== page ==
Facebook Collects Data On Its Users Without Their Consent, Now It’s Facing Legal Action

Kyle Perisic | Contributor

Facebook is facing legal action in Germany over antitrust violations for the platform’s abusive market dominance by collecting data on its users without their consent or knowledge.

Germany’s antitrust watchdog, the Federal Cartel Office (FCO), is reportedly expected to begin its probe against Facebook sometime later in 2018, Reuters reported Monday. The cartel office began its investigation in March 2016, according to Reuters.

The FCO published its preliminary assessment Dec. 19, 2017, stating Facebook is abusing its “dominant position by making the use of its social network conditional on its being allowed to limitlessly amass every kind of data generated by using third-party websites and merge it with the user’s Facebook account.”

The office objects to Facebook collecting information on its users from its third-party apps, such as Instagram and WhatsApp, and its online tracking of people who aren’t members of its services.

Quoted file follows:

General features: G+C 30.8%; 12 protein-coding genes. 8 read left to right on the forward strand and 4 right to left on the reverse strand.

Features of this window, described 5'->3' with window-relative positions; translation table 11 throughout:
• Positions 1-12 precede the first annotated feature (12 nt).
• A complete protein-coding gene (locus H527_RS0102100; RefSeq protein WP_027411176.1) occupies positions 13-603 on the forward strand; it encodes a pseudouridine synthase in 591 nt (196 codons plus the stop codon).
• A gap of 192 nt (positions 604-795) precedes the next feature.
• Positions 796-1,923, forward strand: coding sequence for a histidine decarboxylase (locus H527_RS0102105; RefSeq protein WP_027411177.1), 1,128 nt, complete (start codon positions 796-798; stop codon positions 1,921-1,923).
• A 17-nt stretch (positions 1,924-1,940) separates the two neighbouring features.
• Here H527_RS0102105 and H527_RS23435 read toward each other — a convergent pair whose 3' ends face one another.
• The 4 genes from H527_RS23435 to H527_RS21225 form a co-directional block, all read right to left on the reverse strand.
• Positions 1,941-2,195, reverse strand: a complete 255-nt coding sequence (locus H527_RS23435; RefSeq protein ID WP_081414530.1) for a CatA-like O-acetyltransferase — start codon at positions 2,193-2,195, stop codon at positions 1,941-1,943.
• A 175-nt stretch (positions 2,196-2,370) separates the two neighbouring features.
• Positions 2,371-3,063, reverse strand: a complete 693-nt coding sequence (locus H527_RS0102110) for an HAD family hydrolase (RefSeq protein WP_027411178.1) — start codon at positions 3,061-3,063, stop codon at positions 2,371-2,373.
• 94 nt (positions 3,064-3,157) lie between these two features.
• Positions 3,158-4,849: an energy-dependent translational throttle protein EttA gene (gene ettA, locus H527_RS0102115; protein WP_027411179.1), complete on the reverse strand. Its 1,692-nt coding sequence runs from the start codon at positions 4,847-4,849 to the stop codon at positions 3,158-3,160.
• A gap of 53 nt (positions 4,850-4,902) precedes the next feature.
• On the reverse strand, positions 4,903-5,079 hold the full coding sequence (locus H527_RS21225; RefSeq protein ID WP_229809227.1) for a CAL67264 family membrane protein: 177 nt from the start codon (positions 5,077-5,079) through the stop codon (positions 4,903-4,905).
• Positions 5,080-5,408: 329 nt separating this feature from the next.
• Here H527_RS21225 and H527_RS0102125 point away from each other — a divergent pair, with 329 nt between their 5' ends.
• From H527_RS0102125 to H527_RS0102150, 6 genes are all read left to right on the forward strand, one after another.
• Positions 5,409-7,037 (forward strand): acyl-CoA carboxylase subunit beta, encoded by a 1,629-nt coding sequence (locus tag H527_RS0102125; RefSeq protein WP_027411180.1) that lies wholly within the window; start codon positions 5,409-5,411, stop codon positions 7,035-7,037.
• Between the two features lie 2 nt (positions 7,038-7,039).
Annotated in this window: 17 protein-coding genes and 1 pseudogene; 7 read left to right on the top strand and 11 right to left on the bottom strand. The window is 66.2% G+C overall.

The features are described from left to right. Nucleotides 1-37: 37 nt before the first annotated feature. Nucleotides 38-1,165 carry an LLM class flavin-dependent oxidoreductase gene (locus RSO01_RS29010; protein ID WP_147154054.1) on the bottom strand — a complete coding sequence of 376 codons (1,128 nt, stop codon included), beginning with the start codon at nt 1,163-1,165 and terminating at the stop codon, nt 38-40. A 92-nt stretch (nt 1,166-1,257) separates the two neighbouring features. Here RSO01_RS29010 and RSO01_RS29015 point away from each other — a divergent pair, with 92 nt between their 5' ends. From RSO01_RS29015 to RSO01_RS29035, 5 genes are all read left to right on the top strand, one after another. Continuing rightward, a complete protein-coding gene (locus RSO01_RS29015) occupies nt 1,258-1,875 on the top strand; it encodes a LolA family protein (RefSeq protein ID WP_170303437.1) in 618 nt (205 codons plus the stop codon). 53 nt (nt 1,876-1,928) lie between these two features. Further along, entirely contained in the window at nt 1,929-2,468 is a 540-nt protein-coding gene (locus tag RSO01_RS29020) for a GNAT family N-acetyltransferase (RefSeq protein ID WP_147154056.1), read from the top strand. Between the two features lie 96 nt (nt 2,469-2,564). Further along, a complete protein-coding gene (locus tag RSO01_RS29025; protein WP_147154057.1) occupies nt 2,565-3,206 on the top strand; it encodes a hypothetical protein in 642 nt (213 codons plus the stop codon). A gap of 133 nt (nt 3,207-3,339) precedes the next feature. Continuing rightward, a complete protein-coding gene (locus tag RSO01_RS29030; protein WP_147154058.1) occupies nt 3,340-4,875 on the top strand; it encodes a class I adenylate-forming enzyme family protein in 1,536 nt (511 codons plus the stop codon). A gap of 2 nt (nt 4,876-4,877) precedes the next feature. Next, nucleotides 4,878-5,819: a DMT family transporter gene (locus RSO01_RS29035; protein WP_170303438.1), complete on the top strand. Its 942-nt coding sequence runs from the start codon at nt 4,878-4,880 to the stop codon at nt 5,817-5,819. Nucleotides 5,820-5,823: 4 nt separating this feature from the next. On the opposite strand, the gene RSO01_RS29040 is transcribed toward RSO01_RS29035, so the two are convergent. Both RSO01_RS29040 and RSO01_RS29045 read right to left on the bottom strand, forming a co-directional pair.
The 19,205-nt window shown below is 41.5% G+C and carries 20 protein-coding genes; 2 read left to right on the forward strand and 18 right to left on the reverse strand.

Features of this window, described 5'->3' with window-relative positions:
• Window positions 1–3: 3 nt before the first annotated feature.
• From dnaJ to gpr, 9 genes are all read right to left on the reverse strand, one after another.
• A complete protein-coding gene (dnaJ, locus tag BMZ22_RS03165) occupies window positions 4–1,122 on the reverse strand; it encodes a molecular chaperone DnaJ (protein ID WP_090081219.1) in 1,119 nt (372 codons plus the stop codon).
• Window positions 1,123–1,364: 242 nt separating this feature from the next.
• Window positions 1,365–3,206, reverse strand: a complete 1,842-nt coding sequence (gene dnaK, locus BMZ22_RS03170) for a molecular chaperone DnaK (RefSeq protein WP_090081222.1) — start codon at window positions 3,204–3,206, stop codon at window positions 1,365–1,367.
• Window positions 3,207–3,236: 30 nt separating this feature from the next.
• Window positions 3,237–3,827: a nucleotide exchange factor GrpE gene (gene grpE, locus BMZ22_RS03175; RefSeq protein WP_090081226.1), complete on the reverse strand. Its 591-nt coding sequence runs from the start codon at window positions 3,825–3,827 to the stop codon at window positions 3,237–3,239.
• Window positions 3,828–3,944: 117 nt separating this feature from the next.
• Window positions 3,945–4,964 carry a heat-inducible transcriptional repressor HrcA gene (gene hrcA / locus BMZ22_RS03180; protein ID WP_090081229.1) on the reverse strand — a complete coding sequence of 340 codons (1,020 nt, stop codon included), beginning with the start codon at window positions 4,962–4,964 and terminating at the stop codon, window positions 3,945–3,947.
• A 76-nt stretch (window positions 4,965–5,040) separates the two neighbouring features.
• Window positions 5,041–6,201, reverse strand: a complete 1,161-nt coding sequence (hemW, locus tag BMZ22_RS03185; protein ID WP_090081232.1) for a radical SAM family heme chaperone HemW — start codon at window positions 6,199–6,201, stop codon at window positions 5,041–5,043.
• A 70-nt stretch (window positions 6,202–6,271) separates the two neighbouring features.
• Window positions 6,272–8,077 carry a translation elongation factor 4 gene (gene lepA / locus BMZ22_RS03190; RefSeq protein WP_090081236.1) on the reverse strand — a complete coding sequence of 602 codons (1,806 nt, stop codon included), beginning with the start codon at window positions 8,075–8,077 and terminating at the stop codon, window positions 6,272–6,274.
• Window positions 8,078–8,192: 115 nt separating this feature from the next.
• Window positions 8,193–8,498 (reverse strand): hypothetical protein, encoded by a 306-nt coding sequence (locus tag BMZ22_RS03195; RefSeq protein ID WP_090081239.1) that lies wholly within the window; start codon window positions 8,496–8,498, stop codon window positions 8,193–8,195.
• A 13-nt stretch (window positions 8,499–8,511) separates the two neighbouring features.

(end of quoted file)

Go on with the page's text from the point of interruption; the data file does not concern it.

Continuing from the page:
“We are conscious that this should, and must, go quickly,” Andreas Mundt, president of the Federal Cartel Office, told a news conference Monday, according to Reuters. The probe isn’t expected to result in a fine.

Several countries in Europe have been actively fighting big tech in court, fining some of the biggest companies for antitrust violations and ordering them to change their practices.

The U.K.’s data watchdog issued Facebook the maximum fine of about $644,000 in July for its involvement in the Cambridge Analytica scandal, The Daily Caller News Foundation reported.

Other tech giants have faced legal action in Europe as well, including Google and Twitter. (RELATED: Big Brother: Facebook Is Implementing Chinese-Like Social Media Trustworthiness Rating)

The European Union issued Google a massive $5 billion fine on July 18, citing antitrust violations. The fine was the largest brought to any individual company. Google allegedly abused its operation system, Android, by forcing it to have several Google apps — Google Search and Chrome web browser — pre-installed on Android phones, giving Google an advantage over its competitors.

Additionally, a French judge ordered Twitter to change its “abusive” terms of service and fined the social media giant 30,000 euros (just over $34,700 U.S. dollars) on Aug. 9.

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